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Indian research scientist announced winner of Channel 4's 'Great British Bake Off'

Rahul Mandal was announced as the winner of Channel 4's 'Great British Bake Off' on Tuesday night after impressing the judges with his “East meets West” style of baking.


Indian research scientist announced winner of Channel 4's 'Great British Bake Off'
Fans were divided over Mandal being given an additional 15 minutes after he smashed his mixing bowl while creating his showstopper but the majority were rooting for the shy and humble scientist-baker. (Image Credit: Twitter)

An Indian research scientist born in Kolkata has been crowned the winner of a popular baking show on British television after winning over the judges with his intricately-designed cakes and pastries.

Rahul Mandal was announced as the winner of Channel 4's 'Great British Bake Off' on Tuesday night after impressing the judges with his "East meets West" style of baking.

"I don't know whether to laugh or to cry. I just feel I need to talk with my mum," he said as the winning name was revealed.

The 30-year-old from Rotherham in northern England battled with disasters during the show's finale when his icing bag exploded during a doughnut challenge. Soon after, his mixing bowl smashed while he was creating his rock garden, inspired by Victorian explorers bringing back exciting plants from around the world, for the "Edible Landscape" show-stopper challenge.

Despite the accidents, the taste and complexity of Mandal's baking saw him win over the judges as he beat fellow British Indian contestant Ruby Bhogal and Kim-Joy Hewlett in the grand finale of the long-running TV show.

"He is one of those characters that you will miss when you are not with him. I don't think he realises still how good he actually is and I think that's what's magic about Rahul," said celebrity chef Paul Hollywood, one of the judges.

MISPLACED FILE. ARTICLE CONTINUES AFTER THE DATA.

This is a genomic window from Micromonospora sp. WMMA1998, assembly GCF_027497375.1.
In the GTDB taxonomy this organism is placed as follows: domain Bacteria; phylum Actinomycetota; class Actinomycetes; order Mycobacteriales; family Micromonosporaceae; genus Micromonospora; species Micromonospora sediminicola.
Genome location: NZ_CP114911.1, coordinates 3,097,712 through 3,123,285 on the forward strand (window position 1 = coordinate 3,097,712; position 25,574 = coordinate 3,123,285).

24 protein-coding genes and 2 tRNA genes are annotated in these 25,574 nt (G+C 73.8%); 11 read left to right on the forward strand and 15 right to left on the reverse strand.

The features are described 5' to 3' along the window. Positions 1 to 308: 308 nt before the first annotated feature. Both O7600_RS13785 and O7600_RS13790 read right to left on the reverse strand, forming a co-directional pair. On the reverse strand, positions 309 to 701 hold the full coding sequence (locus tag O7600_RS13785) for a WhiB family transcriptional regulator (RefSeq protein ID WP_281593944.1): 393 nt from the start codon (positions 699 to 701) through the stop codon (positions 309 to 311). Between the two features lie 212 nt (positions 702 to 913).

Mandal, who grew up in Kolkata, started cooking and baking as a hobby only after he moved to the UK as a student.

"I never baked when I was in India. My baking journey began in the UK about five years ago when I was feeling lonely, and needed to do something along with my studies," he said.

"At that time, it was limited to making bread and biscuits. The first cake I made was about two years ago when my parents visited the UK for the first time," he added.

Each year, amateur baking enthusiasts compete to get a spot among 12 bake-off contestants and spend nine weeks in a large tent to compete in a series of elimination rounds.

The winner is presented with a coveted cake stand trophy and the publicity from the show can result in a huge career boost for many of the contestants.

"Cooking programmes always interested me. Even as a child, rather than watching sports, I enjoyed watching cookery shows. I started cooking and experimenting with food from the age of 15, however, proper everyday cooking started since I moved to the UK," Mandal said.

"I like the simple classics, sometimes with a little twist in it. My colleagues love my Lemon drizzle cake and its cousins like Lemon and cardamom drizzle cake, or lemon and elderflower drizzle cake -- they like them a lot," he said.

While baking is the hobby, he sees a connect with his day job as a scientist as he believes meticulous planning and attention to detail come in handy for both.

"If it is something big, I develop and design it over the week and then execute it over the weekend," he said.

The final three contestants in the 2018 series were evenly matched for this year's finale, which attracted a lot of social media attention.

Fans were divided over Mandal being given an additional 15 minutes after he smashed his mixing bowl while creating his showstopper but the majority were rooting for the shy and humble scientist-baker.

The latest series proved a rating success for Channel 4, which took over the show last year following its move from its original home on the BBC.

(With inputs from agencies.)


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